The title The Great Human Diasporas
implies that this book is a history of human migration, but it is much more. It is a readable, accessible summary of the lifework of Luca Cavalli-Sforza, who has done more than anyone else to reveal the genetic makeup of human populations. Originally written in Italian with Cavalli-Sforza's filmmaker son Francesco, it maintains some qualities of an interview: The Great Human Diasporas
is full of anecdotes about the Pygmies with whom Cavalli-Sforza works, the text is frequently personal yet not self-serving, and it clearly shows how he helped tie together population genetics, linguistics, and anthropology to offer a new, non-racist view of human diversity.
From Publishers Weekly
Stanford geneticist Luigi Cavalli-Sforza has spent more than 30 years studying genetic variations in DNA samples from the people around the world. The evidence, he says, supports the belief that modern humans originated in Africa, the Middle East or both regions, then spread around the planet. In this lucid report, written with his son Francesco, an educational film director, he uses genetic differences, maps, computer simulations and an analysis of linguistic changes in the world's languages to hypothetically reconstruct the mass migrations of people across continents since modern humans first appeared. He begins this scientific odyssey with an account of his hunt with pygmies-one of the last remaining tribes of hunter-gatherers-in an African rain forest; then he discusses the spread of agriculture, cultural transmissions of behavior patterns, the Human Genome Project and the exceedingly slight differences among the races.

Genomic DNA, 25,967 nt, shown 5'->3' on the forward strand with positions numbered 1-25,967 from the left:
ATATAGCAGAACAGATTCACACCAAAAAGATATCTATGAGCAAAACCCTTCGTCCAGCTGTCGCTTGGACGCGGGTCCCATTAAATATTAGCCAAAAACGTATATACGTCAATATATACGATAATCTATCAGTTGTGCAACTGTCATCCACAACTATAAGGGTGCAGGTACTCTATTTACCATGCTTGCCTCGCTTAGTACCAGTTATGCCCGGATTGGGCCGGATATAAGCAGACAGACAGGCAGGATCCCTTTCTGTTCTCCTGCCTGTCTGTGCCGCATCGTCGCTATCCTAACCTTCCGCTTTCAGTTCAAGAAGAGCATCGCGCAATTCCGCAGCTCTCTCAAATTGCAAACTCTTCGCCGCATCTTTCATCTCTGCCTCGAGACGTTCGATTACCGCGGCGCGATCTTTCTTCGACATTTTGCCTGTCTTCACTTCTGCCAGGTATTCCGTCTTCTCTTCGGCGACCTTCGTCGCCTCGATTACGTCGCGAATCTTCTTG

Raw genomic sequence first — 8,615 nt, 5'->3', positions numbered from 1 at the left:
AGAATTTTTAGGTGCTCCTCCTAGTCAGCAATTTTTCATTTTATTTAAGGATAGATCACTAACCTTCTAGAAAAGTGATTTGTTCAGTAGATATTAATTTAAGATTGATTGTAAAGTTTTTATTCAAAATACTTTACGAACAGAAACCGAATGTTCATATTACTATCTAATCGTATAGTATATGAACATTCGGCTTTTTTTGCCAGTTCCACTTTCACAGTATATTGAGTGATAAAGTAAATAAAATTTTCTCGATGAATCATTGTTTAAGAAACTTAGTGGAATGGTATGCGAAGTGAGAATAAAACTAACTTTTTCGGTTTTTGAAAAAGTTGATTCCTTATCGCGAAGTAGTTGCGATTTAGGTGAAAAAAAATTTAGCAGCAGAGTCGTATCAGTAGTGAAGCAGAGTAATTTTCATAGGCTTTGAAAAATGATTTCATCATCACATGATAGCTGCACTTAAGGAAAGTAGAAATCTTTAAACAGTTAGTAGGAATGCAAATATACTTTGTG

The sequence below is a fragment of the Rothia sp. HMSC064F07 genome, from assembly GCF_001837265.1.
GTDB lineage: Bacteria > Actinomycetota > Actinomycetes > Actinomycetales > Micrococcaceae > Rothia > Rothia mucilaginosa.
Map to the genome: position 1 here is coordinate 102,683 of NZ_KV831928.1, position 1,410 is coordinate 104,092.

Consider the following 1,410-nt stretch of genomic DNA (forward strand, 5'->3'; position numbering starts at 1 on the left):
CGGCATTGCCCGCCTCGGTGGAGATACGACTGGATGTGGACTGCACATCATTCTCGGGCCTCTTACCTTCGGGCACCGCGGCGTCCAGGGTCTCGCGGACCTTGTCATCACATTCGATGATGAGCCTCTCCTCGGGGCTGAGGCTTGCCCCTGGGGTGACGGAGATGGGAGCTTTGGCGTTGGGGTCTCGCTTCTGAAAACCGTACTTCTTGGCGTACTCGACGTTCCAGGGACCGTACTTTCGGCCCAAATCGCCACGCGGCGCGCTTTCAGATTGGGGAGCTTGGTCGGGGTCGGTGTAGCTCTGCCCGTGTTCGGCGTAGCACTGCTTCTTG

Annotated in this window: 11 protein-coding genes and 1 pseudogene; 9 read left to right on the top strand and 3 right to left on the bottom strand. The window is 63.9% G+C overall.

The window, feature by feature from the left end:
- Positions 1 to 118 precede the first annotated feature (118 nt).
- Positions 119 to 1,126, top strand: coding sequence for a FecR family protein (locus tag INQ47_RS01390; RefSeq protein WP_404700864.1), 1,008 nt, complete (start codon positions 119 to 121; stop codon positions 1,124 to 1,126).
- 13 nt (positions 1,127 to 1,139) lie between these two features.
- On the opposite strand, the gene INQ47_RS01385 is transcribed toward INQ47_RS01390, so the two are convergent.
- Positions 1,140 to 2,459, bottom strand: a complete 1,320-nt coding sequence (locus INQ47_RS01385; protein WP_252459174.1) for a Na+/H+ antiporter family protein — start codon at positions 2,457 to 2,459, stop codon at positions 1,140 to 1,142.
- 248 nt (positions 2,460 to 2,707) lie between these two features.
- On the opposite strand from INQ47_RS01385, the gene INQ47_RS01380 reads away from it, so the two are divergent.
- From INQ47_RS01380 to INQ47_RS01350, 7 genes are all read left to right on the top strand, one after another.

Copyright 1994 Reed Business Information, Inc.
--This text refers to an out of print or unavailable edition of this title.